CL: Yes, I’d say so. And of course it’s not at all uncommon even in very mainstream cinema for music to play that kind of role – in The Ice Storm (1997; dir. Ang Lee) for example, a film about middle class white American morality in the 1970s, Mychael Danna’s score includes prominent use of solo Native American flute music – it doesn’t fit the surface of the film and seems designed to stick out, to snag the listener, to encourage contemplation of a subtext in the film. Similarly, the Robben Island-set film Proteus (2003; dir. John Greyson and Jack Lewis) contains one of the most unusual sounds in cinema: a kelp horn, a dried piece of seaweed played like a natural horn: you use lip tension to produce an array of notes in the harmonic series. At first it sounds completely wrong, like a mistake on the soundtrack: a jarring, foreign body, strongly heard in a way we don’t usually expect film music to be. But it draws attention to important themes in the film – buried histories, particular kinds of indigenous forms of knowledge. And with repetition, as the film progresses, it loses its strangeness; by the end it provides a lament for the two condemned prisoners that is far more moving than the most emotive of Hollywood symphony orchestras could ever be. From my initial train of thought I assembled a somewhat unusual palette of sound (Indonesian gamelan, a kora-like melodic pattern, scratchy violin and viola harmonics, pulsing rhythmic tubas and violas in different tempos), as well as an idea for how perceptions of musical time could be approached in different ways, a 5/8 rhythm in the gamelan:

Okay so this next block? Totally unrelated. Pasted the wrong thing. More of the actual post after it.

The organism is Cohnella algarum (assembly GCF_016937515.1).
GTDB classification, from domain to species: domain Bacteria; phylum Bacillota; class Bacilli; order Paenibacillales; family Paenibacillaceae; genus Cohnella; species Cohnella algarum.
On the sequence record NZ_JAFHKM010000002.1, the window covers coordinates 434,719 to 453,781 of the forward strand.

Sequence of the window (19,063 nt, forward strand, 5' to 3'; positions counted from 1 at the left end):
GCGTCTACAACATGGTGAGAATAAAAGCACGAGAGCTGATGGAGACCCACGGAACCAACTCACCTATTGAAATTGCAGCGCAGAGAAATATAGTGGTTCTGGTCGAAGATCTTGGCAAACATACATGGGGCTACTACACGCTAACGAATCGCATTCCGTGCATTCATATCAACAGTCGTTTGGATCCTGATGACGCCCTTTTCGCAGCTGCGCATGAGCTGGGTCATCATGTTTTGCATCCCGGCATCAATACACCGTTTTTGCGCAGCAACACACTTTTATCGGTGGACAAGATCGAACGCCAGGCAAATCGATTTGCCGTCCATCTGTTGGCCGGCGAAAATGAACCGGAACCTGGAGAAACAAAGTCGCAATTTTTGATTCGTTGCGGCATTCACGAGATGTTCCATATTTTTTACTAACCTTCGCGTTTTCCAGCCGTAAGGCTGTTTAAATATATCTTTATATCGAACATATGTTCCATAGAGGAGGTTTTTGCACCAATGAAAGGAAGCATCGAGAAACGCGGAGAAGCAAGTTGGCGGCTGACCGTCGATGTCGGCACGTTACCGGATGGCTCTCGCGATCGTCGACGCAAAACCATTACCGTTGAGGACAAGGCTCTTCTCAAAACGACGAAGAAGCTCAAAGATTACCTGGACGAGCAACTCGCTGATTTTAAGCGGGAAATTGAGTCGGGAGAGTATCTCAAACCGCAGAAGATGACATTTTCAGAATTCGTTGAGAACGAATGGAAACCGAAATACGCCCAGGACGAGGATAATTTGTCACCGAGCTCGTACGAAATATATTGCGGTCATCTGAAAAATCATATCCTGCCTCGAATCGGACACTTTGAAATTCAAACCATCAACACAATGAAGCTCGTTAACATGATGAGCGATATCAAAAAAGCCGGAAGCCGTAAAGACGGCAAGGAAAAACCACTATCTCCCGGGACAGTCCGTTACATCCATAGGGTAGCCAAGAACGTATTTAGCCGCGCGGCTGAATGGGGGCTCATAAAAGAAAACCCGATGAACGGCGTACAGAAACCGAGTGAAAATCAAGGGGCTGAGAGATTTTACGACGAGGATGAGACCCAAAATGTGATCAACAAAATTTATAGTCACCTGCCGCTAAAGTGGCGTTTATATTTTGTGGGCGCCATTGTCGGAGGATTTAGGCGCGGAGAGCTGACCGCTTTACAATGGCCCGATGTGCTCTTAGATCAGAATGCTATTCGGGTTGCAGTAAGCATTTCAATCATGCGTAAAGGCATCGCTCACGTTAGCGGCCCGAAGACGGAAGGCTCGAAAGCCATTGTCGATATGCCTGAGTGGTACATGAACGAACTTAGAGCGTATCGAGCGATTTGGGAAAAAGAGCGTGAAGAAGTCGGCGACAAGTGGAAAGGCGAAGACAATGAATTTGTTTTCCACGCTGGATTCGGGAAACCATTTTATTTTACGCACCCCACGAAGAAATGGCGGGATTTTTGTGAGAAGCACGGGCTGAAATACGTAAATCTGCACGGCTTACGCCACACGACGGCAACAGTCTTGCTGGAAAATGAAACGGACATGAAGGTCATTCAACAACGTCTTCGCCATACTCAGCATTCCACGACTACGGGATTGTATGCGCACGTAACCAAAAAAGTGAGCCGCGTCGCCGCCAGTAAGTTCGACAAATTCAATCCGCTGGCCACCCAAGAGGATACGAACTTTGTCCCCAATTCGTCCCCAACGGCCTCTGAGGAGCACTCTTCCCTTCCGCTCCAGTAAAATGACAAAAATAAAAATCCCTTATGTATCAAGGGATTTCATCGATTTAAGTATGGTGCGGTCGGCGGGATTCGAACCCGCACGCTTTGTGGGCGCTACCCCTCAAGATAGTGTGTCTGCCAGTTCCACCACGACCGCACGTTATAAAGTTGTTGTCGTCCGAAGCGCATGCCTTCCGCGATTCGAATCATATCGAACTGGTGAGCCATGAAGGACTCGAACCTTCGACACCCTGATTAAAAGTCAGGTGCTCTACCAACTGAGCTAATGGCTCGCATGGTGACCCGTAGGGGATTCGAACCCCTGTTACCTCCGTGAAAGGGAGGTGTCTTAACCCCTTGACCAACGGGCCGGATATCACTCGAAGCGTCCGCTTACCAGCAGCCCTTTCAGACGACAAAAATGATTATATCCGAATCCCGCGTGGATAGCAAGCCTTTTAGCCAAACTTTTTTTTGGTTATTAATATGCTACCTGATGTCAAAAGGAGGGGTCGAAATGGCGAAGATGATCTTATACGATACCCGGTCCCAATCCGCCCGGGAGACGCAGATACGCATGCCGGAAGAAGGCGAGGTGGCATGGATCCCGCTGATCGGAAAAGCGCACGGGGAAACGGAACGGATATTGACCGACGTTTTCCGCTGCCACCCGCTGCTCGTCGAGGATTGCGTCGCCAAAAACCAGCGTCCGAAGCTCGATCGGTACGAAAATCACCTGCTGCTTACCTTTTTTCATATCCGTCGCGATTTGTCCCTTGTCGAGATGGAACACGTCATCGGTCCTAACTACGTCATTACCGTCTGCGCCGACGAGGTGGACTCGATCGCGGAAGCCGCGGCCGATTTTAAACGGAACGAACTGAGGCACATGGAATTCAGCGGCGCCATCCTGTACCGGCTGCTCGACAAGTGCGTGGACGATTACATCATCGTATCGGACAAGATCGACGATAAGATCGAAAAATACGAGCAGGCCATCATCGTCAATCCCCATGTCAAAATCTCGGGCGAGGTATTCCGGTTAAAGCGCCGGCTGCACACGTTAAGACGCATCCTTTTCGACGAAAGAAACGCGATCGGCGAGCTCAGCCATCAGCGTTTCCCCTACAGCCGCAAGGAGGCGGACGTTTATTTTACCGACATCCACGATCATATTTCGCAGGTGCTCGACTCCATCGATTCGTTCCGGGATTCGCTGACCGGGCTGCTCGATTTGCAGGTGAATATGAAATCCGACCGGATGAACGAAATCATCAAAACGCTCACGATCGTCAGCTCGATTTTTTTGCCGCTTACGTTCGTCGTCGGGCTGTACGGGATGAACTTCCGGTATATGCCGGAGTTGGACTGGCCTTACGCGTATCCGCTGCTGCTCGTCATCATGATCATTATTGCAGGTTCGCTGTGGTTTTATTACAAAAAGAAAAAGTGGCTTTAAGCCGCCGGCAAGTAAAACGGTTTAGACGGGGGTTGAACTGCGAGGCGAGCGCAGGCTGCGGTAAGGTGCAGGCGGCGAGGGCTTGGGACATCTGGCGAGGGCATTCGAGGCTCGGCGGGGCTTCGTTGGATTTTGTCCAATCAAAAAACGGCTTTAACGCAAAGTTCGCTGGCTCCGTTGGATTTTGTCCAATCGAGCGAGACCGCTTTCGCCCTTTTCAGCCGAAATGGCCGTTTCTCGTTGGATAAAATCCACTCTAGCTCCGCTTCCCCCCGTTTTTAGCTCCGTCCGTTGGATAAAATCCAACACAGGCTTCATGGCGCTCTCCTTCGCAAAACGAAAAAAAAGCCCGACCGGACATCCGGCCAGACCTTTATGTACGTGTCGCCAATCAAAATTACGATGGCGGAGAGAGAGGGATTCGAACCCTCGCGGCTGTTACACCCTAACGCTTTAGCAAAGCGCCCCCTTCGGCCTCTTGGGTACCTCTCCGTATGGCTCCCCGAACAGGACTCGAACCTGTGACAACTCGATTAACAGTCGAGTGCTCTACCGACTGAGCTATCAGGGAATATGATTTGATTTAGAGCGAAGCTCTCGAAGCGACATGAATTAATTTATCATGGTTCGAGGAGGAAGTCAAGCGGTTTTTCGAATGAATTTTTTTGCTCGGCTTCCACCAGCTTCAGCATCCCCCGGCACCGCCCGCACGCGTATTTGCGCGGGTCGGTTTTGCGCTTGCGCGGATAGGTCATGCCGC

overlaid on a kind of tuba oom-pah:
There are a number of different pulses coming in and out of phase with each other – including two different viola pulses – dividing up time, dividing a steady pulse, playing with our perceptions of passing time. Then, also reversing time – this tuba and bass trombone motif starts in reverse before turning inside-out and progressing forwards:
But merely having music mirror what you were doing conceptually risked overthinking music’s role, and creating something too austere and forbidding. I didn’t want music to just work as metaphor, it also had to attempt to work as engaging screen music, to work with your images as abstract movement, to see how music might draw the eye/mind to particular screens at different times as well as to moments of synergy between the screens.The film itself looked so unusual and fresh, not just in having three focal points, but in the strange chimings on screen between different kinds of movement, the way one’s thoughts on one screen get interrupted, caught by something happening on the other. So rather than act too much as a signifier in itself, music lays out a path of pulses and melodic fragments to aid contemplation. In terms of being an emotive driver, if anything, the aim was for the music to be somewhat blank, deliberately steering away from bullying the viewer/listener into taking up any particular position in relation to the piece; really just to aid contemplation. That said, the music does have a somewhat melancholic feel, but it doesn’t sound like it comes from anywhere in particular – it’s not representational in the way narrative film music often needs to be.